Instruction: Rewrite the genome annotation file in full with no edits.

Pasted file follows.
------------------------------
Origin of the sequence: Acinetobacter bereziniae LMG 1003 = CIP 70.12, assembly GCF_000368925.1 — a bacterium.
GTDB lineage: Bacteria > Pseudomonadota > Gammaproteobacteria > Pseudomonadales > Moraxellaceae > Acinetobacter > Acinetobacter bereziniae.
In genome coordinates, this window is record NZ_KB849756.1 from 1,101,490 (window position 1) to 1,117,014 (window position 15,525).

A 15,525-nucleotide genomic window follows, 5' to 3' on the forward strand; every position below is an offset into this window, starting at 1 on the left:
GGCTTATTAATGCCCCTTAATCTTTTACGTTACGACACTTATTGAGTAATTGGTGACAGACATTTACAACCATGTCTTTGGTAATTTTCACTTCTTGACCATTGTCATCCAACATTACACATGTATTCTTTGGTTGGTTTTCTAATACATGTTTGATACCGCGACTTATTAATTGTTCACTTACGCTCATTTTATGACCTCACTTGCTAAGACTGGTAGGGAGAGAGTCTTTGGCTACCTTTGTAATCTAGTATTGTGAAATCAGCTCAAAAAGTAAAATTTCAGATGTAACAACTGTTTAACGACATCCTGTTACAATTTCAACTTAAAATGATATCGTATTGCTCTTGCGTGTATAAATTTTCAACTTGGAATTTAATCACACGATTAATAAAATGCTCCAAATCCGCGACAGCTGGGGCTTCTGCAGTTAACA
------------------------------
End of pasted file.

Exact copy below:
Origin of the sequence: Acinetobacter bereziniae LMG 1003 = CIP 70.12, assembly GCF_000368925.1 — a bacterium.
GTDB lineage: Bacteria > Pseudomonadota > Gammaproteobacteria > Pseudomonadales > Moraxellaceae > Acinetobacter > Acinetobacter bereziniae.
In genome coordinates, this window is record NZ_KB849756.1 from 1,101,490 (window position 1) to 1,117,014 (window position 15,525).

A 15,525-nucleotide genomic window follows, 5' to 3' on the forward strand; every position below is an offset into this window, starting at 1 on the left:
GGCTTATTAATGCCCCTTAATCTTTTACGTTACGACACTTATTGAGTAATTGGTGACAGACATTTACAACCATGTCTTTGGTAATTTTCACTTCTTGACCATTGTCATCCAACATTACACATGTATTCTTTGGTTGGTTTTCTAATACATGTTTGATACCGCGACTTATTAATTGTTCACTTACGCTCATTTTATGACCTCACTTGCTAAGACTGGTAGGGAGAGAGTCTTTGGCTACCTTTGTAATCTAGTATTGTGAAATCAGCTCAAAAAGTAAAATTTCAGATGTAACAACTGTTTAACGACATCCTGTTACAATTTCAACTTAAAATGATATCGTATTGCTCTTGCGTGTATAAATTTTCAACTTGGAATTTAATCACACGATTAATAAAATGCTCCAAATCCGCGACAGCTGGGGCTTCTGCAGTTAACA